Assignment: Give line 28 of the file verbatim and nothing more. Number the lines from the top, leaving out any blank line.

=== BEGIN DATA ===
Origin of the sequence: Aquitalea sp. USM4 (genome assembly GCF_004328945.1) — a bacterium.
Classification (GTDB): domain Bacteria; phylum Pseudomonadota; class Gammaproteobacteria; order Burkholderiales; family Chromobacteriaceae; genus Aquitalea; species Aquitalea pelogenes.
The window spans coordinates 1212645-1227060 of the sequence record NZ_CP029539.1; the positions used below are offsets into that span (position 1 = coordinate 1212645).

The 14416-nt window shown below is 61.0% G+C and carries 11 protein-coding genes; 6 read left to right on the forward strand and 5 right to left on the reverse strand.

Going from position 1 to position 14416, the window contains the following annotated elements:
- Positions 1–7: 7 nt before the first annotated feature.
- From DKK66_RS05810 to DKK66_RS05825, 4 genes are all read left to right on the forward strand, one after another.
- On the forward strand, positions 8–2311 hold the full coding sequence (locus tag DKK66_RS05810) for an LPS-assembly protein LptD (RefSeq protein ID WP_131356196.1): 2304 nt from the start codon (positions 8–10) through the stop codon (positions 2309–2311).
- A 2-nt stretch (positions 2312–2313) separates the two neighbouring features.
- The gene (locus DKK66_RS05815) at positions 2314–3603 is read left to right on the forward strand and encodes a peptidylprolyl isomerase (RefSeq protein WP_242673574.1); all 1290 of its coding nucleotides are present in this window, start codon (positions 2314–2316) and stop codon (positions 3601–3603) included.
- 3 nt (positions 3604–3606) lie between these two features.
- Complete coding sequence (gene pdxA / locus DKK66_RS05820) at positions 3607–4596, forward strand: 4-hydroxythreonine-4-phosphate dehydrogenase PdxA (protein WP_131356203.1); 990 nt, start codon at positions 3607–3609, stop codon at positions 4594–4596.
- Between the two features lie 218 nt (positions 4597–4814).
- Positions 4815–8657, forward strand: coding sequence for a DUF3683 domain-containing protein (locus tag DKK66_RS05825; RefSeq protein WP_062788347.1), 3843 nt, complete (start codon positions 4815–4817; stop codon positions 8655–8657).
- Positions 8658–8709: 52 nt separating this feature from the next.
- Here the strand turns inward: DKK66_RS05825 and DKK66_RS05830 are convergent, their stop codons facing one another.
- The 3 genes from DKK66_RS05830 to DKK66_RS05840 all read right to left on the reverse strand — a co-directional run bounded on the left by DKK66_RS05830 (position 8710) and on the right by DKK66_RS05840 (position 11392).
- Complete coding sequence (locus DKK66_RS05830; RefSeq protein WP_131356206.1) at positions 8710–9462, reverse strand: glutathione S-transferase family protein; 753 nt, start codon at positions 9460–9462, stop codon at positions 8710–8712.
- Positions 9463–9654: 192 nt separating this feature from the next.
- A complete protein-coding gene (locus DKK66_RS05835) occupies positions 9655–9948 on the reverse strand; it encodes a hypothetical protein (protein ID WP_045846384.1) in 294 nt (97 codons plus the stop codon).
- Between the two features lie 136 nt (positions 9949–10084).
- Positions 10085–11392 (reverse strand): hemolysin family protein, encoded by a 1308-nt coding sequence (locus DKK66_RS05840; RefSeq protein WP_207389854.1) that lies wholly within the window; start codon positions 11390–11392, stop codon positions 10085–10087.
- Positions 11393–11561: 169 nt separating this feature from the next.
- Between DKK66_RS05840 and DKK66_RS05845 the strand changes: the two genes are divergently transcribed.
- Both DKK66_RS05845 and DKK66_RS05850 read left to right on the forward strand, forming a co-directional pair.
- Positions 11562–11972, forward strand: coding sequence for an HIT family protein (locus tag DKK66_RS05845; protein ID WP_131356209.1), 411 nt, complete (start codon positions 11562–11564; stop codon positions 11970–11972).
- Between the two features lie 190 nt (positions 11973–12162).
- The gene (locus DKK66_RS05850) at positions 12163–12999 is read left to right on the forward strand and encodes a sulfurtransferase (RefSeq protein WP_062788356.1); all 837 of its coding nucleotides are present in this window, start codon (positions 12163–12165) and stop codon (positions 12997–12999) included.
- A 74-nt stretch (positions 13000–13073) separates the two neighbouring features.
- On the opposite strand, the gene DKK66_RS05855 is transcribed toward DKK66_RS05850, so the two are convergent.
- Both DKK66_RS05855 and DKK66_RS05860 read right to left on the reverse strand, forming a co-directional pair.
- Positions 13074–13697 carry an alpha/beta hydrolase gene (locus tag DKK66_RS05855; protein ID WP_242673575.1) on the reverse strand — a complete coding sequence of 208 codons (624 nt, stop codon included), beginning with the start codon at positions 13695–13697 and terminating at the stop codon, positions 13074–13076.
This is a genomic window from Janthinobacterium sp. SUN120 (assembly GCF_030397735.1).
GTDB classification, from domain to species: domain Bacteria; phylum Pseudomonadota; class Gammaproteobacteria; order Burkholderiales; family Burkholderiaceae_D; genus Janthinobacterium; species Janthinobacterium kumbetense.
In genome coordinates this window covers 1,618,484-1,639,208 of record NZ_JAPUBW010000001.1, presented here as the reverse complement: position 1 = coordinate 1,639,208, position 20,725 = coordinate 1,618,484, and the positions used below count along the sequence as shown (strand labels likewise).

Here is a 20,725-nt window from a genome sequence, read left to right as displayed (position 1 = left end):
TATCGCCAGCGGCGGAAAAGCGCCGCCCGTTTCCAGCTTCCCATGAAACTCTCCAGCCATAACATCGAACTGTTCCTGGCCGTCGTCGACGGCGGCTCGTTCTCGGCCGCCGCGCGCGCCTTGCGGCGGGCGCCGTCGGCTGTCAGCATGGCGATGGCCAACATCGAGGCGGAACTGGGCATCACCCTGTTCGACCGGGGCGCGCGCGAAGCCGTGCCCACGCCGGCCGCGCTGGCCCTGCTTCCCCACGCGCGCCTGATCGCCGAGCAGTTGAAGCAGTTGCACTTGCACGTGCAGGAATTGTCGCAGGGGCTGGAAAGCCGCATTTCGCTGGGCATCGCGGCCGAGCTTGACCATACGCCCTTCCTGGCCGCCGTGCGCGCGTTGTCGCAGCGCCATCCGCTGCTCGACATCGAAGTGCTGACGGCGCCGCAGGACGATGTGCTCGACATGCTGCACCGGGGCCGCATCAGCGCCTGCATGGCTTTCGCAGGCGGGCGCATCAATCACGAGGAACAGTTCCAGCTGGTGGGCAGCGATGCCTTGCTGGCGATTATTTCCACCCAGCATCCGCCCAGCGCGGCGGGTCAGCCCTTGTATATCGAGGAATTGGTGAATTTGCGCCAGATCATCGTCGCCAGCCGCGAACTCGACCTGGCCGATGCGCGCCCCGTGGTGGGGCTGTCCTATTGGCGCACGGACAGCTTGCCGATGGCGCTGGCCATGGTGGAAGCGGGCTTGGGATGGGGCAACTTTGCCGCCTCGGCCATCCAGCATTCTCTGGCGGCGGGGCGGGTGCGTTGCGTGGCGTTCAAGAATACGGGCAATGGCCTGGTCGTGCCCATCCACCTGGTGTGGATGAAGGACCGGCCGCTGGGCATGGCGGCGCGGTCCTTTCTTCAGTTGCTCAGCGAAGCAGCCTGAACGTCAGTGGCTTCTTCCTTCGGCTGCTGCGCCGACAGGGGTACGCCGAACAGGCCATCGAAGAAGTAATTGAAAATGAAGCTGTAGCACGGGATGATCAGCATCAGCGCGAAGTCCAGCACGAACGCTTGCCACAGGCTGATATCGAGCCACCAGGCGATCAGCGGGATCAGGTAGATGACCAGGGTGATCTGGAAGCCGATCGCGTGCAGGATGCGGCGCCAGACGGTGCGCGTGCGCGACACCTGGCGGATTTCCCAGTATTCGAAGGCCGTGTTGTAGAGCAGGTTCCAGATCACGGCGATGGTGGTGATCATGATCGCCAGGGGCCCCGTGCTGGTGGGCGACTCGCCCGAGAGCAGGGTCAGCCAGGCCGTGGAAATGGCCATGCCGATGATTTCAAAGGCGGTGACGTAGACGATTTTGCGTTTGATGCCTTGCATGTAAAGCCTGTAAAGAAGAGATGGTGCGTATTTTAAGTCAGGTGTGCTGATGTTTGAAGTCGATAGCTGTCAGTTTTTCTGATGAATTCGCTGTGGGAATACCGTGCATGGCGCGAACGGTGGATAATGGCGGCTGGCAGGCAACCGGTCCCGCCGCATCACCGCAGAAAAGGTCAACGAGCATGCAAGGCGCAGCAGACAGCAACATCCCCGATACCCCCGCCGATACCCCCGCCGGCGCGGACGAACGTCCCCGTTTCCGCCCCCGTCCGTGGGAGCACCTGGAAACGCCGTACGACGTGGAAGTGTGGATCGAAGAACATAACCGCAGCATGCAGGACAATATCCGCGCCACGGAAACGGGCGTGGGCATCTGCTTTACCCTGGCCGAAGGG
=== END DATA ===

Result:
- The gene (locus DKK66_RS05850) at positions 12163–12999 is read left to right on the forward strand and encodes a sulfurtransferase (RefSeq protein WP_062788356.1); all 837 of its coding nucleotides are present in this window, start codon (positions 12163–12165) and stop codon (positions 12997–12999) included.